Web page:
35. 35. Power to the user and the role of UX • The future: Make your own and print your own will become common in the future, with people printing out clothes to their exact measurements and with the precise prints they want. It will also be possible to recycle materials in the same machine. • The opportunity for UX is to create an extremely user-friendly experience for this home clothes-making process. At the moment, 3D printing is considered accessible to only a few and operating it is the work of 'geeks'; there is huge potential here to aid the lay person in creating their own clothes. @2013, ICE, All rights reserved 35 Lady Gaga's wore a bubble-producing 3D printed dress to the iTunes festival in 2013.
  36. 36. Virtual fitting rooms: A huge opportunity in UX • Major players like eBay and Amazon have entered the space of using 3D technology to make the fitting room experience very sophisticated. • People find it hard to imagine themselves wearing the outfit they see online and don't know if the look and feel would suit their body type, so there is a huge area of improvement with fitting technology. • Selling clothing remains a big challenge for online sales at the moment. "Online retail revenues are still a very small fraction of total retail revenues: only 7% are sold online comparing to 61% of books and 50% of computers." - fittingreality.com @2013, ICE, All rights reserved 36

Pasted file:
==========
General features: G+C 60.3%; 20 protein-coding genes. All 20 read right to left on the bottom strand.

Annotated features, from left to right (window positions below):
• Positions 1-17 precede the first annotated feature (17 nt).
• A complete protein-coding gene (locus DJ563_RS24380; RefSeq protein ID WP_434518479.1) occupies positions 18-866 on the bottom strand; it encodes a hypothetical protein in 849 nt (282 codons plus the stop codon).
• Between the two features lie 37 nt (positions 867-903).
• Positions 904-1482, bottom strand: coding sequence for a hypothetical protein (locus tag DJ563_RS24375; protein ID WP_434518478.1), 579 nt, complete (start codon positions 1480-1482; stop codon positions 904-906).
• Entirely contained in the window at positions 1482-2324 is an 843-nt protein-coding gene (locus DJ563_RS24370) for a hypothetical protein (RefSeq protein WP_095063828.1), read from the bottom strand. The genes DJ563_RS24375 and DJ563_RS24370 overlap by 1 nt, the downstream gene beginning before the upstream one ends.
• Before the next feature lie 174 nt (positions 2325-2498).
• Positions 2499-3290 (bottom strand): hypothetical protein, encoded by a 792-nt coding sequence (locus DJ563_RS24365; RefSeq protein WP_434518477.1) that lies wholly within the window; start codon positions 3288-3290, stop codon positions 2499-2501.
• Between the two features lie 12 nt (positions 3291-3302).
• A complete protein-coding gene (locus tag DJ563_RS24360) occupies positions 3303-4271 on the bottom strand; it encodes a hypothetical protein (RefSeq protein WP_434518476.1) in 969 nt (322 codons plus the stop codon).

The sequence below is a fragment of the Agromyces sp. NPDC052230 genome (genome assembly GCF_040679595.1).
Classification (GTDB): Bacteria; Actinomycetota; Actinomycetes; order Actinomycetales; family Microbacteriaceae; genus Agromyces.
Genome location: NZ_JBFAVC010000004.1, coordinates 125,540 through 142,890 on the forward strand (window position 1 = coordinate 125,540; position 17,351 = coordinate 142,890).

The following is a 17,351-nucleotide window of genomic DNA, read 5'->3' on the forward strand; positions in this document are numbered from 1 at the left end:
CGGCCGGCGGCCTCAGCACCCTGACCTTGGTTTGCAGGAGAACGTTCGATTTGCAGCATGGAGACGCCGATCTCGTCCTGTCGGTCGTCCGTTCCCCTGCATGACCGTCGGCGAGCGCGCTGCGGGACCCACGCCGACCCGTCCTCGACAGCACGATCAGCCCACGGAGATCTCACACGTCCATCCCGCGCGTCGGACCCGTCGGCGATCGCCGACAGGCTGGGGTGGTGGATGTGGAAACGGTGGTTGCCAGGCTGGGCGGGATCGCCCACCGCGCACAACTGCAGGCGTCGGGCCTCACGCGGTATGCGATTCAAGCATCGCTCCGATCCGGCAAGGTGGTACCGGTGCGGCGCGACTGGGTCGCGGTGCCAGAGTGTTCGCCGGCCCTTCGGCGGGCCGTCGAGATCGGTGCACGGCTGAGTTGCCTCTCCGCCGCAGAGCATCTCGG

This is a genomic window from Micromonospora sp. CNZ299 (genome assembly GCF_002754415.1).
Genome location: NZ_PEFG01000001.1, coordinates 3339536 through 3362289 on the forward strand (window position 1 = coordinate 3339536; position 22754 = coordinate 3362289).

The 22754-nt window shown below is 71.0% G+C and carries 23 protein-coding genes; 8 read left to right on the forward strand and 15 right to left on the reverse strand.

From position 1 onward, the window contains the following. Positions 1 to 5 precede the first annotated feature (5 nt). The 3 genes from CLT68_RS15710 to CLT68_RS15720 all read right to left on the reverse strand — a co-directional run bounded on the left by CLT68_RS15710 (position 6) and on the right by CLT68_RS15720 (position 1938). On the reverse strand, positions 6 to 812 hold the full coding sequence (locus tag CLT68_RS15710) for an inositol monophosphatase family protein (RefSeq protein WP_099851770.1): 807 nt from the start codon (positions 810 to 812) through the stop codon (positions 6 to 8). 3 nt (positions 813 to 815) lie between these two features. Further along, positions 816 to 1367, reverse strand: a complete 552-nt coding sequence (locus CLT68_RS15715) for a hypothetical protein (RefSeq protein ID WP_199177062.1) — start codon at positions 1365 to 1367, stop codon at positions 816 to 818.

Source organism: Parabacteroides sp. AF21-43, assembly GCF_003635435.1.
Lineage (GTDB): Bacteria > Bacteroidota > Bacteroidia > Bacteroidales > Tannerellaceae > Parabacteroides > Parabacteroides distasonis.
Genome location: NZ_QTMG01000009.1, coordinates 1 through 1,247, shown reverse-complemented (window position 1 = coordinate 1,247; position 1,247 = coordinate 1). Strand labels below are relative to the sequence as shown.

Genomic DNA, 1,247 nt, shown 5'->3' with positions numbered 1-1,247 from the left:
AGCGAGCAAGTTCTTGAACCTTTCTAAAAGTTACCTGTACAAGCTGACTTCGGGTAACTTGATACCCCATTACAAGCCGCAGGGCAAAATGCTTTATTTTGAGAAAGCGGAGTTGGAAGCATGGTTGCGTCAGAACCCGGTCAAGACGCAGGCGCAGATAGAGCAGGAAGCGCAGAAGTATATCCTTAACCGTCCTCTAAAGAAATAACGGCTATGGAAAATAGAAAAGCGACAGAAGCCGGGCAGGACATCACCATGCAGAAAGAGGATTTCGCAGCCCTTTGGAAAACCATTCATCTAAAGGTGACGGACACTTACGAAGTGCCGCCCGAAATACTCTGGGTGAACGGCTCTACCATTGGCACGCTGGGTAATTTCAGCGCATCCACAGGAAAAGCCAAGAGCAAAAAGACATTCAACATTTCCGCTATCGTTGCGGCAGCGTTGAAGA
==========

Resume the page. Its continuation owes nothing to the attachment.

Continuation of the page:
37. 37. Data on wearables and activity tracking Data from US customers in 2014 shows that a large percentage of users would use wearables for tracking fitness, health, sleep, etc. (81% in total) with only 19% of users saying they would never use a wearable. However, in reality, only 2.5% of users actually have wearables. Therefore, there is room for great improvement in the wearable device segment. @2013, ICE, All rights reserved 37
  38. 38. Human-centred tech: bionic fashion • The future holds a lot of opportunities for wearable tech, and yet people today have not easily taken to becoming users of it. • The opportunity for designers of wearable fashion is essentially to make it as human-centred as possible. • This would give way to bionic fashion @2013, ICE, All rights reserved This LED mood sweater (developed by Sensoree) lets you know how a person is feeling. If it glows blue, the person is relaxed and red means the person is excited, nervous or in love. 38